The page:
Skip main navigation
We use cookies to give you a better experience, if that’s ok you can close this message and carry on browsing. For more info read our cookies policy.
We use cookies to give you a better experience. Carry on browsing if you're happy with this, or read our cookies policy for more information.
A pile of credit cards and coins to ilustrate payment security.
Payments security week

How payments have changed

Coins were the first recognisable payments technology and appeared around 600 BCE. Before this, commodities (grain, cattle, beer, bread) were used as payment, for instance, the set wage for a labourer working on the pyramids (2500 BCE) was 10 loaves of bread and a measure of beer.

Security vs usability

Security is the protection of payment as a fair exchange, against thieves, traitors or other parties. That is, security is about avoiding that money is stolen, credit card information is used illegitimately or that financial transactions are diverted.

From coins to Bitcoins there has been an ongoing security vs usability dilemma; the features that make a particular payment technology convenient and easy to use are also the features that create security risks.

One advantage of coins is that they were more portable than bread, beer and sacks of grain. However, this portability also created a security problem in that coins could be more easily stolen and carried away. Coins were also anonymous, so whereas a cow or a goat could have been marked (branded) as belonging to a certain farmer, with a coin it was much harder to prove that it was stolen.

Payment systems therefore become a trade-off between making the system secure and making the system usable. Last week we focussed on the trade-off between usability and privacy: this week we move on to discuss the security vs usability trade-off, and explore the impact this has on our everyday lives.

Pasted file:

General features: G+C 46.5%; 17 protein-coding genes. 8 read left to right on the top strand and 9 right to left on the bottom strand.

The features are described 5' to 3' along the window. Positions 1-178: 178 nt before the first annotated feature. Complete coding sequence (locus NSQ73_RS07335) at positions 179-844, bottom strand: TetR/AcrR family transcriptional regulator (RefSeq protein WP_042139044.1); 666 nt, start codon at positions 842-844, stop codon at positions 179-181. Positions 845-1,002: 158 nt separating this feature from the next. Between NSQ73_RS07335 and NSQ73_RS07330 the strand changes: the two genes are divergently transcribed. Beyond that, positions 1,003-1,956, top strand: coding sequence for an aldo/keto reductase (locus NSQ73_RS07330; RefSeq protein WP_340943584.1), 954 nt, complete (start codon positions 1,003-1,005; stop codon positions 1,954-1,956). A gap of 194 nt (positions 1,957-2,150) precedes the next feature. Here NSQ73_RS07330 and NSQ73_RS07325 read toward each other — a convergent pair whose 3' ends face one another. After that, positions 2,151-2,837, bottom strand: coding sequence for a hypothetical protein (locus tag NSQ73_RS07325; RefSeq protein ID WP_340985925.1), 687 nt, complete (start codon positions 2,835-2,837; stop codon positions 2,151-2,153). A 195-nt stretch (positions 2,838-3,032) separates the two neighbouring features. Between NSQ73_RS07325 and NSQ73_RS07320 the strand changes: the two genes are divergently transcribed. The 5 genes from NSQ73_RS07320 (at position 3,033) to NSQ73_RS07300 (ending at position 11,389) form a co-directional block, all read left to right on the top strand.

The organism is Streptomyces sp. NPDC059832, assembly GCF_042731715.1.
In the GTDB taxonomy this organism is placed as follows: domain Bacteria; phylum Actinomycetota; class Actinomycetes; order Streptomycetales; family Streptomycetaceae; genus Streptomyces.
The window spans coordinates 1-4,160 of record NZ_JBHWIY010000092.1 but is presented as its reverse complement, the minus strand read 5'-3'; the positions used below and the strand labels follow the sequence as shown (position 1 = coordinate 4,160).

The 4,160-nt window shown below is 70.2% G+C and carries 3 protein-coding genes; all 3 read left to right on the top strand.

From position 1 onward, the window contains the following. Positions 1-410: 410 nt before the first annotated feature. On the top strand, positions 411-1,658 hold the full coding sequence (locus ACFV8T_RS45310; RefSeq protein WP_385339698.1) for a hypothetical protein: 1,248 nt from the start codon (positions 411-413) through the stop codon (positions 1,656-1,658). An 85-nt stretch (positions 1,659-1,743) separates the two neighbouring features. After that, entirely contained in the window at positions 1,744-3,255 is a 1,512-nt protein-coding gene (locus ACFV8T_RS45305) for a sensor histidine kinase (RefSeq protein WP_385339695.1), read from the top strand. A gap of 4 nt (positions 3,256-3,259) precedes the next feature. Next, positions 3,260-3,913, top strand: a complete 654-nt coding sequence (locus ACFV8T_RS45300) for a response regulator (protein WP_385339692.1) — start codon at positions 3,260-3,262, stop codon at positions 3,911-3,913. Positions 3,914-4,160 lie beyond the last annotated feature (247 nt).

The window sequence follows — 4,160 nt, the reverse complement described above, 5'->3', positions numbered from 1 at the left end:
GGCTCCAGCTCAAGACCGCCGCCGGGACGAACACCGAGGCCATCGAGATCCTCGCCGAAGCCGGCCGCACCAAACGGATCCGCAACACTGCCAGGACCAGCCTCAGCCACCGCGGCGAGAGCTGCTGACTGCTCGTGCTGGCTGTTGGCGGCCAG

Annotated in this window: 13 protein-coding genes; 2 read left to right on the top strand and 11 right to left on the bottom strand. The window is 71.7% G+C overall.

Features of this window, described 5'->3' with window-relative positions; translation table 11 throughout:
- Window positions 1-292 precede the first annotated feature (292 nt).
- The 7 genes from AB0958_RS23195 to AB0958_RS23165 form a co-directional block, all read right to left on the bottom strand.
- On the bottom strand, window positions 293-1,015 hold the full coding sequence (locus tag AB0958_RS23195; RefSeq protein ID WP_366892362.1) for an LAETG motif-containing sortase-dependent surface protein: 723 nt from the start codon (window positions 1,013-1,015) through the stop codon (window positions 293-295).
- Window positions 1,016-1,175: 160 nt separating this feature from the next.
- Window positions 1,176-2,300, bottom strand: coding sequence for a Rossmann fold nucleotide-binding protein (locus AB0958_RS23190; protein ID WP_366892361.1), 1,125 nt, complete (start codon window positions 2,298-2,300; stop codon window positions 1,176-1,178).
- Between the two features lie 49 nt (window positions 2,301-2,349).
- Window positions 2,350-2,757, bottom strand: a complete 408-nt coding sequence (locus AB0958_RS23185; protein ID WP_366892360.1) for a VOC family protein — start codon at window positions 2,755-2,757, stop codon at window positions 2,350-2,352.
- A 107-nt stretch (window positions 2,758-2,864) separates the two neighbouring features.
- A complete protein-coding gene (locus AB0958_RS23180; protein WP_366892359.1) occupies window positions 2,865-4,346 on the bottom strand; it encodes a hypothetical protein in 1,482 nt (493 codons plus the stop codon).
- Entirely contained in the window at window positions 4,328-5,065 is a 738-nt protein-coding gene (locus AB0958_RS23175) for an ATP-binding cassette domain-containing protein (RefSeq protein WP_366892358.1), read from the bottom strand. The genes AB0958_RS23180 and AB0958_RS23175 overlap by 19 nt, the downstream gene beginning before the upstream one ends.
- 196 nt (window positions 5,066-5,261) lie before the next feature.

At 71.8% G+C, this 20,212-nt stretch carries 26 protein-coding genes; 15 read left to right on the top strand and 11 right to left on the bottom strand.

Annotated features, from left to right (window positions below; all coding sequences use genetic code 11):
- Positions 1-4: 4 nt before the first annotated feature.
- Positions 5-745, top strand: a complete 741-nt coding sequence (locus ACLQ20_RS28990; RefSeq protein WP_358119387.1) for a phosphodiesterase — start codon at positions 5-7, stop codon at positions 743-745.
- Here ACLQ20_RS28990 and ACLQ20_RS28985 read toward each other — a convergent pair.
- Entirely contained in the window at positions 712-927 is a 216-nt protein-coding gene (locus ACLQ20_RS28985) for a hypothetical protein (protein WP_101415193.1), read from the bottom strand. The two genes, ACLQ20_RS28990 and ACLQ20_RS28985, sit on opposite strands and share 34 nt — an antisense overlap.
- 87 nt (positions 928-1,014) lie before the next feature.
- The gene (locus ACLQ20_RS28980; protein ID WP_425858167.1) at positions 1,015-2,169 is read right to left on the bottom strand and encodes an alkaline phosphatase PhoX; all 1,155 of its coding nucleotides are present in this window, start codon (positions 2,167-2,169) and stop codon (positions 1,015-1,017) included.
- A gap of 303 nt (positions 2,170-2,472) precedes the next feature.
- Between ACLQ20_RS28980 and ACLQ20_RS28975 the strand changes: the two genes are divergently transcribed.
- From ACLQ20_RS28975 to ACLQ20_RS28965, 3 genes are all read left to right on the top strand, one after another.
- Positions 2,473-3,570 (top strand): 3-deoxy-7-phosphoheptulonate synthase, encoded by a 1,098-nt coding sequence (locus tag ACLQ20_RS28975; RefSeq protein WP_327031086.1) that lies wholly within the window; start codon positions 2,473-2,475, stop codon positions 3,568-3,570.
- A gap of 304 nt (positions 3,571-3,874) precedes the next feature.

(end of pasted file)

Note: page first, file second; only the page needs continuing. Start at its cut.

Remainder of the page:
Innovation and new opportunities

We are currently experiencing a time of unprecedented innovation in payments. In the past 20 years we have seen the introduction of new forms of electronic payment (internet payments, online banking, Bitcoin, PayPal, contactless payment, mobile payment, micro payments and Chip & PIN). Prior to that, it took 1800 years from the introduction of coins to the introduction of paper money (promissory notes), a further 400 years to introduce bank notes and another 300 years to introduce credit cards.

This rapid innovation, as we mentioned, has made our lives much more convenient, however, it has also created many new opportunities for criminals. Electronic payment crimes, which did not exist 20 years ago, are now overtaking cash and credit card based crimes. Most of us are aware of some examples of electronic payment crime: online payment fraud; phishing for your bank account details; customer payment details stolen in bulk from company databases such as the TalkTalk data breach.

The anonymity provided by a combination of the dark web and cryptocurrencies, such as Bitcoin, has created new opportunities for money laundering, buying drugs, illegal weapons and illegal media content such as Silk Road using Bitcoin.

Interestingly from a payment security point of view, there have been a number of recorded cases where criminals using the dark web (Silk Road being one example) have been blackmailed when their anonymity was breached, using Bitcoin to attempt to shield the identity of the blackmailer.

Share this article:

This article is from the free online course:

Cyber Security: Safety at Home, Online, in Life

Newcastle University

Get a taste of this course

Find out what this course is like by previewing some of the course steps before you join:

Contact FutureLearn for Support